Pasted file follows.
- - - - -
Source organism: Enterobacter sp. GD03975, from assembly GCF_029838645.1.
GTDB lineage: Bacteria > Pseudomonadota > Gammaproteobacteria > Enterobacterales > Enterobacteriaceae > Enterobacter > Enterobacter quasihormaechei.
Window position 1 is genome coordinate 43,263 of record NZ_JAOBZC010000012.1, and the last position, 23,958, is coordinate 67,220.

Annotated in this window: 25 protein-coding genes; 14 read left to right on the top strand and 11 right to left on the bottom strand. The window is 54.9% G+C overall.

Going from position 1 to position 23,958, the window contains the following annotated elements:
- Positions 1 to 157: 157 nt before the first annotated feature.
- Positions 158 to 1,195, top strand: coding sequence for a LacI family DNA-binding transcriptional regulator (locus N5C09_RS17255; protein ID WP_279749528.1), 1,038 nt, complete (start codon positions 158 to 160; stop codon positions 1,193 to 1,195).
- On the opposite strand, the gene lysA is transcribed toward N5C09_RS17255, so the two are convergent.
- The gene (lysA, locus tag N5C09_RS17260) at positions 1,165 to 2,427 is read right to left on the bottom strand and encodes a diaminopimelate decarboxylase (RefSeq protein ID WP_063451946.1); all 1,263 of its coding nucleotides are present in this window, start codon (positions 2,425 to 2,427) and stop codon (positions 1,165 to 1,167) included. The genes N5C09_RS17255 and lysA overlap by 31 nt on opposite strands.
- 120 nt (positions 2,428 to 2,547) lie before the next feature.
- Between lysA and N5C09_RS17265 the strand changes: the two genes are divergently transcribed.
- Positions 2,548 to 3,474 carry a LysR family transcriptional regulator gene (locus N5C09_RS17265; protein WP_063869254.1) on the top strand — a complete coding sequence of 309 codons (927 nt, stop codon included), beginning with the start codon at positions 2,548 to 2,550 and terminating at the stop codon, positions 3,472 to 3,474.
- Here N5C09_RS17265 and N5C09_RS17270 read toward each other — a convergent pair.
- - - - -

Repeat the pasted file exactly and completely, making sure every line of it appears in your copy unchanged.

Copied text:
Source organism: Enterobacter sp. GD03975, from assembly GCF_029838645.1.
GTDB lineage: Bacteria > Pseudomonadota > Gammaproteobacteria > Enterobacterales > Enterobacteriaceae > Enterobacter > Enterobacter quasihormaechei.
Window position 1 is genome coordinate 43,263 of record NZ_JAOBZC010000012.1, and the last position, 23,958, is coordinate 67,220.

Annotated in this window: 25 protein-coding genes; 14 read left to right on the top strand and 11 right to left on the bottom strand. The window is 54.9% G+C overall.

Going from position 1 to position 23,958, the window contains the following annotated elements:
- Positions 1 to 157: 157 nt before the first annotated feature.
- Positions 158 to 1,195, top strand: coding sequence for a LacI family DNA-binding transcriptional regulator (locus N5C09_RS17255; protein ID WP_279749528.1), 1,038 nt, complete (start codon positions 158 to 160; stop codon positions 1,193 to 1,195).
- On the opposite strand, the gene lysA is transcribed toward N5C09_RS17255, so the two are convergent.
- The gene (lysA, locus tag N5C09_RS17260) at positions 1,165 to 2,427 is read right to left on the bottom strand and encodes a diaminopimelate decarboxylase (RefSeq protein ID WP_063451946.1); all 1,263 of its coding nucleotides are present in this window, start codon (positions 2,425 to 2,427) and stop codon (positions 1,165 to 1,167) included. The genes N5C09_RS17255 and lysA overlap by 31 nt on opposite strands.
- 120 nt (positions 2,428 to 2,547) lie before the next feature.
- Between lysA and N5C09_RS17265 the strand changes: the two genes are divergently transcribed.
- Positions 2,548 to 3,474 carry a LysR family transcriptional regulator gene (locus N5C09_RS17265; protein WP_063869254.1) on the top strand — a complete coding sequence of 309 codons (927 nt, stop codon included), beginning with the start codon at positions 2,548 to 2,550 and terminating at the stop codon, positions 3,472 to 3,474.
- Here N5C09_RS17265 and N5C09_RS17270 read toward each other — a convergent pair.